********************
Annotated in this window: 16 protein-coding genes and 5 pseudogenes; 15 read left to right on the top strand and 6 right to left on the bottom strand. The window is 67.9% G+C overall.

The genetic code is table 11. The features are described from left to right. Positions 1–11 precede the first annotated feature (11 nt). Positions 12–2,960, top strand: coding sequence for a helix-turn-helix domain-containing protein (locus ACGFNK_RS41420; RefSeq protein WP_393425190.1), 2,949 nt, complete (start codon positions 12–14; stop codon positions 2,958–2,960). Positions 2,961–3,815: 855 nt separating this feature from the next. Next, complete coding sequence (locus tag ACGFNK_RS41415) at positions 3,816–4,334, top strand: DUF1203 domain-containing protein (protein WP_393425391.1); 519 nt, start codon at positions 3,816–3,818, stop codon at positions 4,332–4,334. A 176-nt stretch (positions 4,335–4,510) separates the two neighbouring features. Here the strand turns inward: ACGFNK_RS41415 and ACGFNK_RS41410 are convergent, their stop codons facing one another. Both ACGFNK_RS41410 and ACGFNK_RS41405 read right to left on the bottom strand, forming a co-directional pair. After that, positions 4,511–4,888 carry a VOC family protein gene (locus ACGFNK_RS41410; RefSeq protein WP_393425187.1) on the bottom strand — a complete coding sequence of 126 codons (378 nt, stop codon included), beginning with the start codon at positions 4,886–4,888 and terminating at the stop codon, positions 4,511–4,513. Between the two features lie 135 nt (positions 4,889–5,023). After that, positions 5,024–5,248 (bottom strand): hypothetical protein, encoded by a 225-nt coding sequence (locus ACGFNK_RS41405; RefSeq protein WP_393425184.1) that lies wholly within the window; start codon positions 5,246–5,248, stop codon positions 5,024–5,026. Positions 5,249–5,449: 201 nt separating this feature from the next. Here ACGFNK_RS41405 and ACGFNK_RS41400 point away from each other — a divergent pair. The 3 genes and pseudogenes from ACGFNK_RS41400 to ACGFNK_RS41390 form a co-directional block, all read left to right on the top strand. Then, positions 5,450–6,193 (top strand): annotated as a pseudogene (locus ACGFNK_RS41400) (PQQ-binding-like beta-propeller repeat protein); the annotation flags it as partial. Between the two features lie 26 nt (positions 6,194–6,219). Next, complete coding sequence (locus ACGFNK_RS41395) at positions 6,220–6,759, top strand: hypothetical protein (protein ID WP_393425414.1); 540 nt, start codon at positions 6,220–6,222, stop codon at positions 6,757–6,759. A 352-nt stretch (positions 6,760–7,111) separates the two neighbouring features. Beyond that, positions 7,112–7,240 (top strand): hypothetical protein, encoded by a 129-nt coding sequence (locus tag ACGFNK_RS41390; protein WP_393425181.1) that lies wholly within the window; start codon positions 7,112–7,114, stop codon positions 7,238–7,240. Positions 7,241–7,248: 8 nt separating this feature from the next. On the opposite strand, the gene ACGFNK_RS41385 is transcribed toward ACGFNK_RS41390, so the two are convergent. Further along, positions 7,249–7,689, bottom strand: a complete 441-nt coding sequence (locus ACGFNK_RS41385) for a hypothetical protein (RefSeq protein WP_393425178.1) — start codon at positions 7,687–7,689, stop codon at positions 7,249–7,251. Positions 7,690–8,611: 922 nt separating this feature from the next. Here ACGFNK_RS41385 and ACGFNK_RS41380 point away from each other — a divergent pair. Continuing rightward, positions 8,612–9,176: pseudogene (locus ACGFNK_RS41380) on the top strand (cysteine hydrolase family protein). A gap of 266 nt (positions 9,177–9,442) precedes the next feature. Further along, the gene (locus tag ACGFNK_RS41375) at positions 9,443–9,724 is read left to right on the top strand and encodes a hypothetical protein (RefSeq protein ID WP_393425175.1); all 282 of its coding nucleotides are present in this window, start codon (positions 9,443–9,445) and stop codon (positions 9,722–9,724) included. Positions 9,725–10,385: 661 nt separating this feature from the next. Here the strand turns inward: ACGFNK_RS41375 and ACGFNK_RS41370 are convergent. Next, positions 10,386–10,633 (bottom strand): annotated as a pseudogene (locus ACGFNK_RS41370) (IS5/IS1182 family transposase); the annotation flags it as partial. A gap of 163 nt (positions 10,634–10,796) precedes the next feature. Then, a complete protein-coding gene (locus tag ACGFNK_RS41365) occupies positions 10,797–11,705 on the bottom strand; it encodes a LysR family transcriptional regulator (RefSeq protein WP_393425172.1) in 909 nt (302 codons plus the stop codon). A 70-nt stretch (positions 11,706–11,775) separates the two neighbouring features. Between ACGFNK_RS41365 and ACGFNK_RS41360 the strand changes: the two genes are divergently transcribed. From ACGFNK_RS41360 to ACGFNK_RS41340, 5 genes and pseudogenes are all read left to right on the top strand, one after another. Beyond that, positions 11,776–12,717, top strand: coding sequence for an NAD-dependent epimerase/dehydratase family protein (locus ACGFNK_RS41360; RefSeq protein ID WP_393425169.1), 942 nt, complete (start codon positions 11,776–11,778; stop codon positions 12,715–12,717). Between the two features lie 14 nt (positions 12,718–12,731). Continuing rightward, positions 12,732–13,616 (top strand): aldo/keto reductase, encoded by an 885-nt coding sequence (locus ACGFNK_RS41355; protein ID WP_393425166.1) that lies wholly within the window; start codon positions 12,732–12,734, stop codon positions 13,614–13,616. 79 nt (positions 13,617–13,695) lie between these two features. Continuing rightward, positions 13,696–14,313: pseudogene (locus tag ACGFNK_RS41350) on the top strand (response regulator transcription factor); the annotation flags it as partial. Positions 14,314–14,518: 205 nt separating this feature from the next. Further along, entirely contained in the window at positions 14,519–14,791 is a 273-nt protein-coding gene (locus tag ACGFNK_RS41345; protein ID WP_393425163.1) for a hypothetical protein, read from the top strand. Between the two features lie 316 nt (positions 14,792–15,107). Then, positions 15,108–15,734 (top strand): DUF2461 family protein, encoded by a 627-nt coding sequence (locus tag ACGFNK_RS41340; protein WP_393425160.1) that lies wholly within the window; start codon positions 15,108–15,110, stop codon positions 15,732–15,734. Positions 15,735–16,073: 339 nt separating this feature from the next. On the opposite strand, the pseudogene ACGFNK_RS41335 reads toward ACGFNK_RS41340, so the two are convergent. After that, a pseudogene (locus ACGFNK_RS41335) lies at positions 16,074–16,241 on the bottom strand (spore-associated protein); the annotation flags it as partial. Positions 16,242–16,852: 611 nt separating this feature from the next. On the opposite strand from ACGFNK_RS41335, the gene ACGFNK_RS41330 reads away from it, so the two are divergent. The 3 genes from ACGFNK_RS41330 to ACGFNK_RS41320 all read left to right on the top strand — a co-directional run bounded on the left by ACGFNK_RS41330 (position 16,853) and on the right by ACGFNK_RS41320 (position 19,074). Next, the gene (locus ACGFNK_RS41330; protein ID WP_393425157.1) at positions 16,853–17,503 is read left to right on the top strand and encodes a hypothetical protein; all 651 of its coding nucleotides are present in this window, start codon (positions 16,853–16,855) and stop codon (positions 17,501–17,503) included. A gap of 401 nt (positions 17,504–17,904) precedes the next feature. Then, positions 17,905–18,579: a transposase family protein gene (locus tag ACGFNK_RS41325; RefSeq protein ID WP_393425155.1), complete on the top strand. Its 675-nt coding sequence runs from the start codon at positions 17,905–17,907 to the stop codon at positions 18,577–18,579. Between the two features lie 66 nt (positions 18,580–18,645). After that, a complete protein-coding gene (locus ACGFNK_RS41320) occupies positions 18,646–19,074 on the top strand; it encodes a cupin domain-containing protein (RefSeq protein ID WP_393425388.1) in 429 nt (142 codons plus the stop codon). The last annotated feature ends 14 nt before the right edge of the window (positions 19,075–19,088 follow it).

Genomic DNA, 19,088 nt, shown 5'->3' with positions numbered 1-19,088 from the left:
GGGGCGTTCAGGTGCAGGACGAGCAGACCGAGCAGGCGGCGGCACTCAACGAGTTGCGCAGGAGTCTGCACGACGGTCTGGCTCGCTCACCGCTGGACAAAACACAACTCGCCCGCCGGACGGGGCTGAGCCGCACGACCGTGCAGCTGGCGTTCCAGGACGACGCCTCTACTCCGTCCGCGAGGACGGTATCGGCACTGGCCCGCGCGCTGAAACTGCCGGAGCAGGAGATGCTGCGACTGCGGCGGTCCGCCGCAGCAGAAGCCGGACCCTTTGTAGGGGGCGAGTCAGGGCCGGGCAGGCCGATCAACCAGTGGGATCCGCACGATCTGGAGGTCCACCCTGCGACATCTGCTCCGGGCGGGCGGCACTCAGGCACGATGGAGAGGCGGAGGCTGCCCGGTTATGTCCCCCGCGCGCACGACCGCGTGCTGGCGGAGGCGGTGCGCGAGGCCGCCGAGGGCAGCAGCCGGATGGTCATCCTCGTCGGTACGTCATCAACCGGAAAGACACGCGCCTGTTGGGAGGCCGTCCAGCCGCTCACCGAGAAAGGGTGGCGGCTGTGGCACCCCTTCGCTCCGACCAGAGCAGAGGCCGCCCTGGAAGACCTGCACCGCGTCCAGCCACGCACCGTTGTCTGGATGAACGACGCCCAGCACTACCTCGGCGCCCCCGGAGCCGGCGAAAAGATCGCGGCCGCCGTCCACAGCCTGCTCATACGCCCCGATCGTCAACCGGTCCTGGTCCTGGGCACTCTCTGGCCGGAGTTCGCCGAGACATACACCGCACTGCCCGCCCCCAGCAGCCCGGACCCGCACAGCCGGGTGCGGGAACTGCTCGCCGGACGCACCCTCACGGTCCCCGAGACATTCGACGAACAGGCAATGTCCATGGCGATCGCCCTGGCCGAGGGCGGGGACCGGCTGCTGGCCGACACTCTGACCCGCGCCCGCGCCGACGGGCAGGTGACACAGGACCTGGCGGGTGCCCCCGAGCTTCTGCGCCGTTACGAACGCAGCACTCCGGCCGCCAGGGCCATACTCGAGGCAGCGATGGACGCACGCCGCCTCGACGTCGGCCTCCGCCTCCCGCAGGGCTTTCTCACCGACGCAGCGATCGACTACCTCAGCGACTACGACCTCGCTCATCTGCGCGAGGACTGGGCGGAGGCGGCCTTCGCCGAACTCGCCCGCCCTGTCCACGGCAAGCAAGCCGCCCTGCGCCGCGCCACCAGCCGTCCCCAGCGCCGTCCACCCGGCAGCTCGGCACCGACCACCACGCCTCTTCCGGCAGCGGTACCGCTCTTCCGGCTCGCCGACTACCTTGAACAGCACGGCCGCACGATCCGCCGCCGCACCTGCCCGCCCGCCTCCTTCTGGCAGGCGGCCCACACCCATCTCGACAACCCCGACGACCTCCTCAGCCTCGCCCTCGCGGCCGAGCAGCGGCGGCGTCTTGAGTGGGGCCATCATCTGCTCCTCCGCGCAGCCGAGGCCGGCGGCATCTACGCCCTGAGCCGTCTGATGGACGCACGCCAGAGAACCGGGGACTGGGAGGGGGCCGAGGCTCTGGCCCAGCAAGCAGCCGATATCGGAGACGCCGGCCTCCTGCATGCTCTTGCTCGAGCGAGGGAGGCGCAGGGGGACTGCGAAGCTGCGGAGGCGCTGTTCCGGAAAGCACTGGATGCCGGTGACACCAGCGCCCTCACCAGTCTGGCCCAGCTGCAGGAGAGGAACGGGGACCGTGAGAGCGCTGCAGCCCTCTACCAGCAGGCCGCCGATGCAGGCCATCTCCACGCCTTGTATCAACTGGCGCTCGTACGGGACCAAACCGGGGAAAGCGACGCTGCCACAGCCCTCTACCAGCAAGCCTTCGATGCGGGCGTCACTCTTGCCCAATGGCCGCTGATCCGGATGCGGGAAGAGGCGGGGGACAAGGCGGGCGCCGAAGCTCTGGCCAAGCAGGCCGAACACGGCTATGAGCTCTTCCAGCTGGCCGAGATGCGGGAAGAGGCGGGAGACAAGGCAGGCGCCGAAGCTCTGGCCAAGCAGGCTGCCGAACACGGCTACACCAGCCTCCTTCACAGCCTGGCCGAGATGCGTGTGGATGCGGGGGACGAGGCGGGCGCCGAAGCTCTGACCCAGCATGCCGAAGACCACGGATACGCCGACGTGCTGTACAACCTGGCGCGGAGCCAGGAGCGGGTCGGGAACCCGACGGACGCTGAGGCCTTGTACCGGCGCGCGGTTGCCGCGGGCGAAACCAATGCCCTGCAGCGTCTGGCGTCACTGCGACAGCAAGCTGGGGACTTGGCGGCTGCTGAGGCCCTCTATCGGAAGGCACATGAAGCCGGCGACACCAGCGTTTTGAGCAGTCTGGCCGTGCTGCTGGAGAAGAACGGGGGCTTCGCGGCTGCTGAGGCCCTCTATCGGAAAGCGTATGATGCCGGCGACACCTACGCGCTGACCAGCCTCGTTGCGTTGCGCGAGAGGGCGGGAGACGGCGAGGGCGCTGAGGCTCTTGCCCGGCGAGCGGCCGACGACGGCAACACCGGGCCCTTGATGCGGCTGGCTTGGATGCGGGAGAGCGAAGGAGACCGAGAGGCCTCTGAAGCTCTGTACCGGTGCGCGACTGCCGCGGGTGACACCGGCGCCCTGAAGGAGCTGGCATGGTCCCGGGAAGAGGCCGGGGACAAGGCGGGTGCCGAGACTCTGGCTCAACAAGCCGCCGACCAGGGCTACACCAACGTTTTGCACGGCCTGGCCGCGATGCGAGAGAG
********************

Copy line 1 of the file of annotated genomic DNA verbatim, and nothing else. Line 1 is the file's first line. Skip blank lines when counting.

Annotated in this window: 16 protein-coding genes and 5 pseudogenes; 15 read left to right on the top strand and 6 right to left on the bottom strand. The window is 67.9% G+C overall.